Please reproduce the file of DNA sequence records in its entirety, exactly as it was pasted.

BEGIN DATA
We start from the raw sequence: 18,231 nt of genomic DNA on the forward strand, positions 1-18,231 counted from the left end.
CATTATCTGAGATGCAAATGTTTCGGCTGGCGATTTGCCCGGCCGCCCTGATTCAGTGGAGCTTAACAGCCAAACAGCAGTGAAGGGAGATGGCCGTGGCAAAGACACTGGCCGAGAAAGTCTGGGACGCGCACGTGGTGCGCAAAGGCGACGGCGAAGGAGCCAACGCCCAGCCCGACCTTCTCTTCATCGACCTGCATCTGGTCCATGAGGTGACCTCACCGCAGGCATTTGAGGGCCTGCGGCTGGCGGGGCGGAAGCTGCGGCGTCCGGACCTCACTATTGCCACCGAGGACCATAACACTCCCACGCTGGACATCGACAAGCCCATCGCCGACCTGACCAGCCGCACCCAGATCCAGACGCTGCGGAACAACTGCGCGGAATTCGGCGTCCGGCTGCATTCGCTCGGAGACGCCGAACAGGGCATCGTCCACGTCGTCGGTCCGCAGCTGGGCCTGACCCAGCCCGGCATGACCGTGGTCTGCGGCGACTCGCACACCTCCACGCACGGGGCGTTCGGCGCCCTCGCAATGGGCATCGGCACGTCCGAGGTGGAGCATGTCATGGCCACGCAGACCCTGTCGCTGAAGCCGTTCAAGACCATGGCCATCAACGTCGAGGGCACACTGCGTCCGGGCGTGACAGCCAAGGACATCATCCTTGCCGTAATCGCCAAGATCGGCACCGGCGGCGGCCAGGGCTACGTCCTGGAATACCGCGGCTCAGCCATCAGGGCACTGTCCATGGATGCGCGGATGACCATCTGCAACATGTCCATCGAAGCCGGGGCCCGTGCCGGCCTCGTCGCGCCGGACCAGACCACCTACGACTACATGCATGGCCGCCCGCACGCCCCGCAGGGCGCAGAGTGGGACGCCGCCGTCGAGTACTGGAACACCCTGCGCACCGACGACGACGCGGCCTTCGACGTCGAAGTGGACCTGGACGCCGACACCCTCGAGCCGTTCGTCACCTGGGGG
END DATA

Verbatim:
We start from the raw sequence: 18,231 nt of genomic DNA on the forward strand, positions 1-18,231 counted from the left end.
CATTATCTGAGATGCAAATGTTTCGGCTGGCGATTTGCCCGGCCGCCCTGATTCAGTGGAGCTTAACAGCCAAACAGCAGTGAAGGGAGATGGCCGTGGCAAAGACACTGGCCGAGAAAGTCTGGGACGCGCACGTGGTGCGCAAAGGCGACGGCGAAGGAGCCAACGCCCAGCCCGACCTTCTCTTCATCGACCTGCATCTGGTCCATGAGGTGACCTCACCGCAGGCATTTGAGGGCCTGCGGCTGGCGGGGCGGAAGCTGCGGCGTCCGGACCTCACTATTGCCACCGAGGACCATAACACTCCCACGCTGGACATCGACAAGCCCATCGCCGACCTGACCAGCCGCACCCAGATCCAGACGCTGCGGAACAACTGCGCGGAATTCGGCGTCCGGCTGCATTCGCTCGGAGACGCCGAACAGGGCATCGTCCACGTCGTCGGTCCGCAGCTGGGCCTGACCCAGCCCGGCATGACCGTGGTCTGCGGCGACTCGCACACCTCCACGCACGGGGCGTTCGGCGCCCTCGCAATGGGCATCGGCACGTCCGAGGTGGAGCATGTCATGGCCACGCAGACCCTGTCGCTGAAGCCGTTCAAGACCATGGCCATCAACGTCGAGGGCACACTGCGTCCGGGCGTGACAGCCAAGGACATCATCCTTGCCGTAATCGCCAAGATCGGCACCGGCGGCGGCCAGGGCTACGTCCTGGAATACCGCGGCTCAGCCATCAGGGCACTGTCCATGGATGCGCGGATGACCATCTGCAACATGTCCATCGAAGCCGGGGCCCGTGCCGGCCTCGTCGCGCCGGACCAGACCACCTACGACTACATGCATGGCCGCCCGCACGCCCCGCAGGGCGCAGAGTGGGACGCCGCCGTCGAGTACTGGAACACCCTGCGCACCGACGACGACGCGGCCTTCGACGTCGAAGTGGACCTGGACGCCGACACCCTCGAGCCGTTCGTCACCTGGGGG